FIGS. 9a-9c depict a cross-sectional view, a top view, and an equivalent circuit diagram, respectively, of a lateral injection VCSEL integrated with a lateral PIN photodiode;

FIG. 9d depicts a top view of an alternative embodiment of the device shown in FIG. 9a;

FIG. 9e depicts a top view of another alternative embodiment of the device shown in FIG. 9a;

FIG. 9f is a schematic circuit diagram for operating the device shown in FIG. 9e;

FIG. 9g shows an equivalent circuit diagram of another possible circuit configuration using the device shown in FIG. 9e;

FIG. 10a illustrates a top view of a VCSEL integrated with a PIN photodiode formed alongside of the VCSEL;

FIG. 10b illustrates a cross-section of the VCSEL shown in FIG. 10a;

FIG. 10c depicts a cross-sections of the VCSEL and the PIN photodiode shown in FIG. 10a; and

FIG. 10d is an equivalent circuit diagram of the device shown in FIG. 10a.

DETAILED DESCRIPTION

In accordance with the invention, an optoelectronic device is disclosed comprising a vertical cavity surface emitting laser (VCSEL) or a superluminescent light emitting diode (SLED) and a photodiode which is integrally formed with the VCSEL or SLED. When in operation, the VCSEL or SLED emits optical radiation, and the photodiode intercepts the radiation and generates a feedback signal that corresponds to the intensity of the radiation.

In one embodiment, an integrated optoelectronic device comprises a VCSEL formed on a substrate and a photodiode formed in a mirror of the laser. The mirror is a semiconductor DBR comprising epitaxially formed layers having alternating high and low indices of refraction. Advantageously, the photodiode is at least a portion of the mirror and is an integral part of the VCSEL. As a result, the device of the present invention offers improved optical efficiency as compared with prior art devices.

The photodiode is a PIN photodiode or a PN photodiode. The photodiode comprises semiconductor materials having a smaller bandgap than the effective bandgap of an active region of the VCSEL for absorbing the emitted light.

FIG. 1a illustrates a cross-sectional view of a preferred embodiment of the device. It comprises an n-type first mirror 15, a first spacer 20, an active region 25 comprising AlGaAs/GaAs quantum wells, a second spacer 30, and a second mirror 35 formed on one side of an n-type GaAs substrate 10. Alternatively, the active region comprises InGaAs/GaAs quantum wells.

Second mirror 35 has two portions, a mesa portion 34, and a contact portion 33. Preferably, contact portion 33 is doped to have a p-type conductivity to provide an ohmic contact with contact 32. Contact 5 for the substrate is formed on the other side of the substrate.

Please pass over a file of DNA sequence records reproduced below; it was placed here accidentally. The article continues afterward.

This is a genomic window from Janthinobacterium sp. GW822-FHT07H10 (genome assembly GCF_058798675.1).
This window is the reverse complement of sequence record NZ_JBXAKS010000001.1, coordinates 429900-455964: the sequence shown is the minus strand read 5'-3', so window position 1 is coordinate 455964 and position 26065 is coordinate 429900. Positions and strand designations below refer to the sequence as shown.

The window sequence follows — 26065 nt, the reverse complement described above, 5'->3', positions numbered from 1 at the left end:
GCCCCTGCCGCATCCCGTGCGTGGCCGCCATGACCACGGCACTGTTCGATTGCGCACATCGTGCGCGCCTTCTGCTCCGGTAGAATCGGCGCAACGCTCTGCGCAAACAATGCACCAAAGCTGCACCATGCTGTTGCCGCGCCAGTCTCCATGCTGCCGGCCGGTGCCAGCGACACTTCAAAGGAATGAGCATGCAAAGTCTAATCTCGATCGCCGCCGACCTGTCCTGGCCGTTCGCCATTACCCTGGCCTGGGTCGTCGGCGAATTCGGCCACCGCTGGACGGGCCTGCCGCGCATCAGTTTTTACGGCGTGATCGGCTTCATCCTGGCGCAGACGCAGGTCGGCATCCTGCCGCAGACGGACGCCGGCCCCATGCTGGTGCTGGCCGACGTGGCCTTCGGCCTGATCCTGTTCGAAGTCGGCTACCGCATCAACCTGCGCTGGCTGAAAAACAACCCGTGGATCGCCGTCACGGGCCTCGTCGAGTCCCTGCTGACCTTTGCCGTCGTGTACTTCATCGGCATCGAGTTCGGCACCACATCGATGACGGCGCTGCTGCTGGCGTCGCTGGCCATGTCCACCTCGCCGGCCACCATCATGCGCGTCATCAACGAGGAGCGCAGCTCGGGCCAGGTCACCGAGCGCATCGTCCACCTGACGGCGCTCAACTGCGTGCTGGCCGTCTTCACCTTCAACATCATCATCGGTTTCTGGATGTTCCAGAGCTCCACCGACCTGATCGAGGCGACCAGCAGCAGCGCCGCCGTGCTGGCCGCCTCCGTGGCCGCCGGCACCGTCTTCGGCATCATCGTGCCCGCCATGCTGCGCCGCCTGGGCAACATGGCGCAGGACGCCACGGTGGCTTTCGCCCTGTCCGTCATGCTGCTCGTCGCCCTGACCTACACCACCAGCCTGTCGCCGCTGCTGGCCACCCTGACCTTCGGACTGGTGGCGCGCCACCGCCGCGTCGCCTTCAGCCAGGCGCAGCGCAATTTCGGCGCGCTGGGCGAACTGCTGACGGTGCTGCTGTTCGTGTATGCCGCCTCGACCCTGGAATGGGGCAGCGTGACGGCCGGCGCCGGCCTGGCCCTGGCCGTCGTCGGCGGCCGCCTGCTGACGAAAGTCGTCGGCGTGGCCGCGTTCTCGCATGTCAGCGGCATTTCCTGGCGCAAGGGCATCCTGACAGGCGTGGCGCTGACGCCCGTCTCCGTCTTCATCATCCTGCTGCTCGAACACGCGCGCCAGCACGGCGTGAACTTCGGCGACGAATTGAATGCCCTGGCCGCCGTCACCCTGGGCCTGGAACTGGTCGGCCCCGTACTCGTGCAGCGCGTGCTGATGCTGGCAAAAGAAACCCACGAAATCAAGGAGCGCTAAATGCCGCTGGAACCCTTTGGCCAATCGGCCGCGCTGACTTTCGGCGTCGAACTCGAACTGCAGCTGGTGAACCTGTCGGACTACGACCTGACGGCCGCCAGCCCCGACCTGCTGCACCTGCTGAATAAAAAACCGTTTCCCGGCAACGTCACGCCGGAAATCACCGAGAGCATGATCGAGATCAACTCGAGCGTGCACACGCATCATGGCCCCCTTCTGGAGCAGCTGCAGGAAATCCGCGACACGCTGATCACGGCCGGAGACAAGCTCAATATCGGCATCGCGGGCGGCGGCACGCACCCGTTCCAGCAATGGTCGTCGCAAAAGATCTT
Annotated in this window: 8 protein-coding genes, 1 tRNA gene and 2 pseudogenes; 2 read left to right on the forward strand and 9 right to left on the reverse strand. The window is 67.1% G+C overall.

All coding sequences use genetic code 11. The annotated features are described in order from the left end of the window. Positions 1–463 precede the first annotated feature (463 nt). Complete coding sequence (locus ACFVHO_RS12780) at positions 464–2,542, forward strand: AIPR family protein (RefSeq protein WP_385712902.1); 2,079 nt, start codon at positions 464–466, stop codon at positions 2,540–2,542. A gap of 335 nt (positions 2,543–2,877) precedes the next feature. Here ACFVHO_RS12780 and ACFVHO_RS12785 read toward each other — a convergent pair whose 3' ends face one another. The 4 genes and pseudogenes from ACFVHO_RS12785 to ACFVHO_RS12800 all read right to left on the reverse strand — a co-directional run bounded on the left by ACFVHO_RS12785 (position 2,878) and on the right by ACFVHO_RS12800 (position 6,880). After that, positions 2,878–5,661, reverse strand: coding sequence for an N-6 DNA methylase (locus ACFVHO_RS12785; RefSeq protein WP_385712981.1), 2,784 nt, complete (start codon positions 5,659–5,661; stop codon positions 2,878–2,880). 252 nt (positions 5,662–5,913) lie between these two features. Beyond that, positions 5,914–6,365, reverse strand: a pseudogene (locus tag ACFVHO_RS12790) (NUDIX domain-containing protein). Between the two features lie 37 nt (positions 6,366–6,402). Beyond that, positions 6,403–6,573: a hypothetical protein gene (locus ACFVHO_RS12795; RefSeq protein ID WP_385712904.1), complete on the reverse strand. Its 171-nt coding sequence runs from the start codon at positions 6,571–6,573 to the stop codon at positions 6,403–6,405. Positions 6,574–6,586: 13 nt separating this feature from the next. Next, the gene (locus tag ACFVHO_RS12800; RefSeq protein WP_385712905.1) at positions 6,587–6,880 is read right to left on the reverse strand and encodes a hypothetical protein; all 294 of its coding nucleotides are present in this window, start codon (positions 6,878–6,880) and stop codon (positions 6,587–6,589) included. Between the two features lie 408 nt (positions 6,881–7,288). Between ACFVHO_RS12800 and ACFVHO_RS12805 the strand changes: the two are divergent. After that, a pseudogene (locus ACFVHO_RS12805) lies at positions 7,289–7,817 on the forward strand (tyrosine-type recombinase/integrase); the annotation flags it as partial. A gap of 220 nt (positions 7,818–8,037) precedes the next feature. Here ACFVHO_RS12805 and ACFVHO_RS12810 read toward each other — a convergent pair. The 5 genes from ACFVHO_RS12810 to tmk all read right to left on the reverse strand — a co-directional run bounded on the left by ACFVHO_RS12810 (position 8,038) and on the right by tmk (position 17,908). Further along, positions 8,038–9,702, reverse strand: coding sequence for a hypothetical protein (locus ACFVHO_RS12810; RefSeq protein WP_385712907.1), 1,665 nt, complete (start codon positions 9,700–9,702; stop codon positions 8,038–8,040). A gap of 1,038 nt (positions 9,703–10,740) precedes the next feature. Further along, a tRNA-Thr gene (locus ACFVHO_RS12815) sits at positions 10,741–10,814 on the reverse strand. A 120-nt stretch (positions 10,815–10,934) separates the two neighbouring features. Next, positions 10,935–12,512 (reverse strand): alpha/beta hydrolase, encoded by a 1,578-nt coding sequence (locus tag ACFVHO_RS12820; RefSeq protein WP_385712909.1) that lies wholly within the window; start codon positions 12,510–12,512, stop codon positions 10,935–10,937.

Illustratively, lower mirror 15 is an n-doped semiconductor DBR comprising 20-30 periods of AlAs/AlGaAs layers. Each of these AlAs and AlGaAs layers has a thickness of λ/(4n) where λ is referred hereinafter as the wavelength of the emitted optical radiation in free space and n is the index of refraction of the layer.

Second mirror 35 is also a semiconductor DBR comprising alternating semiconductor layers of high and low indices of refraction. The layers that form the second mirror are doped so that they form the PIN photodiode.

Specifically, as shown in FIG. 1b, second mirror comprises three portions, a lower p-type portion 40, an undoped layer 45, and an upper n-type portion 50. Lower portion 40 comprises p-doped alternating layers of AlAs and AlGaAs, each layer having a thickness of λ/(4n). Layer 45 is an undoped GaAs layer having a thickness of λ/(4n). Portion 50 comprises n-doped alternating layers of AlAs and AlGaAs, each layer having a thickness of λ/(4n). Thus, portions 40, 45, and 50 form a PIN diode. GaAs layer 45 in the PIN photodiode has a smaller bandgap than the effective bandgap of the active region for absorbing a portion of radiation emitted from the laser. Alternatively, if the active region comprises InGaAs/GaAs quantum wells, layer 45 is an InGaAs layer having an effective bandgap no greater than that of the active region for absorbing the optical radiation. Illustratively, optical radiation 60 is emitted through the second mirror and the PIN photodiode absorbs a small portion of the radiation.

In FIG. 1b, the undoped portion of the PIN photodiode is a single layer having a thickness of λ/(4n). Alternatively, this undoped portion can consist of more than one layer, each layer having a thickness of λ/(4n).

FIG. 2a depicts an equivalent circuit diagram of the device shown in FIG. 1a. In FIG. 2a, a VCSEL 70 is serially connected with PIN photodiode 80. The VCSEL and photodiode anodes are common.

FIG. 2b depicts one of the possible configurations for utilizing the PIN photodiode to detect the radiation emitted from the VCSEL. In this configuration, contact 32 is grounded. A positive voltage VL is applied between contacts 32 and 5 to generate current IL which causes VCSEL 70 to radiate. PIN diode 80 is reversed biased by applying a positive voltage VP between contacts 55 and 32. The light emitted from the VCSEL generates a photocurrent IP which corresponds to the intensity of the emitted radiation. This photocurrent can be utilized as a signal for feedback control of the VCSEL intensity or as an indicator of the VCSEL intensity.